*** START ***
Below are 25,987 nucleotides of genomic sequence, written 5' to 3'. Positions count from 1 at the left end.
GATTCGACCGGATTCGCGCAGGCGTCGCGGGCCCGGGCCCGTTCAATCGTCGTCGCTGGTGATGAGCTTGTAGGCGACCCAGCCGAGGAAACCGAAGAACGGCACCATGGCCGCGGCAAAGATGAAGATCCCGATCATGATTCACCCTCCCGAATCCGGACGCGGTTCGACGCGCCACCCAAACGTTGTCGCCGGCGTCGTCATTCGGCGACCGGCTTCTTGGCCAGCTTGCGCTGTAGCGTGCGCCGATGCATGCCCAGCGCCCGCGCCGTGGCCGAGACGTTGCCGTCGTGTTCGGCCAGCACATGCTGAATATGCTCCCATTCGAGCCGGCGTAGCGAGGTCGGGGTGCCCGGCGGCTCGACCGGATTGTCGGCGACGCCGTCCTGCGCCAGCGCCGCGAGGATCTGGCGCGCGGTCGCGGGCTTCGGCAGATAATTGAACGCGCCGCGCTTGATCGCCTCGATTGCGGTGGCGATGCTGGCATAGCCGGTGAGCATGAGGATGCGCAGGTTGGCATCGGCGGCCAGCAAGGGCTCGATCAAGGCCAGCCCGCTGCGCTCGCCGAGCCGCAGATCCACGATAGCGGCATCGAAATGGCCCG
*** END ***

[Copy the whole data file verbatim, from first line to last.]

Below are 25,987 nucleotides of genomic sequence, written 5' to 3'. Positions count from 1 at the left end.
GATTCGACCGGATTCGCGCAGGCGTCGCGGGCCCGGGCCCGTTCAATCGTCGTCGCTGGTGATGAGCTTGTAGGCGACCCAGCCGAGGAAACCGAAGAACGGCACCATGGCCGCGGCAAAGATGAAGATCCCGATCATGATTCACCCTCCCGAATCCGGACGCGGTTCGACGCGCCACCCAAACGTTGTCGCCGGCGTCGTCATTCGGCGACCGGCTTCTTGGCCAGCTTGCGCTGTAGCGTGCGCCGATGCATGCCCAGCGCCCGCGCCGTGGCCGAGACGTTGCCGTCGTGTTCGGCCAGCACATGCTGAATATGCTCCCATTCGAGCCGGCGTAGCGAGGTCGGGGTGCCCGGCGGCTCGACCGGATTGTCGGCGACGCCGTCCTGCGCCAGCGCCGCGAGGATCTGGCGCGCGGTCGCGGGCTTCGGCAGATAATTGAACGCGCCGCGCTTGATCGCCTCGATTGCGGTGGCGATGCTGGCATAGCCGGTGAGCATGAGGATGCGCAGGTTGGCATCGGCGGCCAGCAAGGGCTCGATCAAGGCCAGCCCGCTGCGCTCGCCGAGCCGCAGATCCACGATAGCGGCATCGAAATGGCCCG